The Midnight Show
By Bill Shepard
The Liberty Theater, long gone from its position on the corner of the square and North Main Street in Darlington, still lives in the minds of those who spent many pleasant hours inside its walls. This writer is among those who remember the days of the “western movies” that were main attractions shown every Saturday and it only cost a dime!
There was a time in the mid-thirties that a new feature was added at the theater. It was labeled “The Midnight Show!” Now, no kid from the mill village, “over the creek”, would entertain the thought of being in town at midnight, and especially at the theater! Add to that, the movie was to be a blood-curdling movie featuring Boris Karloff and Frankenstein! This movie was for the bravest of the brave! As an extra incentive for attending, a drawing at the end of the movie would be held. The winner of the lucky ticket drawn would receive fifty dollars. Not enough to cause me to be alone at midnight and facing my return to the village. The area behind the old mill included that of the flowing well, the creek bridge that spanned the slow moving waters of Swift Creek, the dark trestle that was built after the flood of 1928, and a dozen other spots that I had heard ghostly stories about. According to the tales I had heard for all my young years, there was no place in Darlington as haunted as those, and they lay in my path to home. The midnight show was off limits for me!
Then it happened! An older friend that lived near the same street as I challenged me to attend the midnight movie, even agreed to pay for my ticket. Reasoning that I would not be alone, I agreed to go. The movie was all and more than it had been advertised to be. Long before it was over, I was wishing I had stayed at home.
The movie ended; we didn’t win the fifty dollars, and the long walk home lay ahead. We left the theater and traveled along Orange Street in the direction of the mill village. I did not want to talk about what was going on inside of me. My friend was quiet also. At the end of Orange we turned on Reservoir Street, so named because of the two large reservoirs at the end of the street, and behind the old mill. Tonight being Saturday, the old mill would be dark, silent, and as ghostly appearing as could be. I had heard scary tales about happenings there also. Nothing adds to an already ghostly scene as do large bodies of water with now and then a splash being heard along the banks. Behind the reservoirs was the hill top overlooking the first part of the haunted area ahead. We would soon be there. Neither had spoken for the past while as we traveled toward our destination. I was so glad he was by my side. At the end of the street my friend turned to me and said, “Bill, I am stopping here and spending the rest of the night with my brother.” I could not believe what I was hearing! Yes, I knew that he had an older married brother that lived on this street, but it never occurred to me that this would be happening! What was I to do? No, I couldn’t stay; his brother wouldn’t like it if my friend invited me in. At first I thought he was teasing, but when I heard the door close behind my friend, I knew this was real! I would rather have died than to be left standing alone in the position I was in.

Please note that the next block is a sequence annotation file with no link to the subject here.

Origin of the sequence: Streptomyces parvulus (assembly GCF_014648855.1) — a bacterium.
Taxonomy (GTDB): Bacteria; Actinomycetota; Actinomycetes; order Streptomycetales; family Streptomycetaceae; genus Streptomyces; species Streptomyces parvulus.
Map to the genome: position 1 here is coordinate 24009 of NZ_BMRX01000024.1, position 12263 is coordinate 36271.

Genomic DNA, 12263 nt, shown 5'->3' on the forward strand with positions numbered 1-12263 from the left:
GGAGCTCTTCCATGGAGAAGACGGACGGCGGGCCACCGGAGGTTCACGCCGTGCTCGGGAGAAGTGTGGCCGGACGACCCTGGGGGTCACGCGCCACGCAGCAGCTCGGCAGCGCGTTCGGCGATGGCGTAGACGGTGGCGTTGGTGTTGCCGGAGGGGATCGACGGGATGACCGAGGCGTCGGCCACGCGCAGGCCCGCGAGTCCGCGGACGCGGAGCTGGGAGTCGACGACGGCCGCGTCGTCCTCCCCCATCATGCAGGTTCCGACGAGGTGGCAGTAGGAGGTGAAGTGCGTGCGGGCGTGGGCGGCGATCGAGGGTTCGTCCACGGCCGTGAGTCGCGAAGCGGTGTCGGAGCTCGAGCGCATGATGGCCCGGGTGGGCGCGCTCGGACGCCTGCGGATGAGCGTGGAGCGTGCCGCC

I could see a fog rising above the water in the reservoir. The moon had hid its face and the stars were in hiding, too. Why? Oh, why had I allowed myself to be placed in such a condition as this? It was repenting time! Had not the preacher at our little church told us to stay away from the movie houses? He said they were dens of iniquity and all evil was bred in Hollywood! Now I was paying for my sins! I promised if I got home safely, I would never again go to another movie. I was gonna attend Sunday School more regularly, even stay for preaching!
I stood for a moment at the top of the hill overlooking the haunted area below. I threw away the half empty sack of Golden Grain smoking tobacco I was carrying in my pocket and vowed I would never replace it, never! I took a deep breath, I though it may be my last, and I was off. By the time I reached where the flowing well stood I was almost airborne! My feet were barely touching the ground and my heart was pounding at an immeasurable rte. Never had I been so scared! Across the bridge and around the trestle, home at last! Never again! It took me a long time to forgive my friend; in time I came to reason that he was as scared as I was, and that was why he had made that decision. Had I been given a choice, I probably would have done the same as he.
I became a regular attendee at the little church, and only I knew why!
• The two reservoirs were later filled in and paved over. The large spaces were used as parking areas.
• The old mill has completely disappeared and only a wide space of nothingness remains.
• The old flowing well was capped off a long time ago, and the space around it is all grown over with trees.
• The bridge, crossing the creek, and the trestle still stand, both reminders of the big flood of 1928.
• A few old mill houses are still standing, all in big need of repair.
I wonder if little boys, playing in the streets, have ever heard the stories that youngsters of other generations were told – I wonder!
Mr. Shepard is a native of Darlington, S.C., and a current resident of Piedmont, S.C. Signed copies of Mr. Shepard’s books “Mill Town Boy” and “Bruised” are available for purchase at the News and Press office. He has been sharing his tales of growing up in Darlington for decades, and we are delighted to share them each week.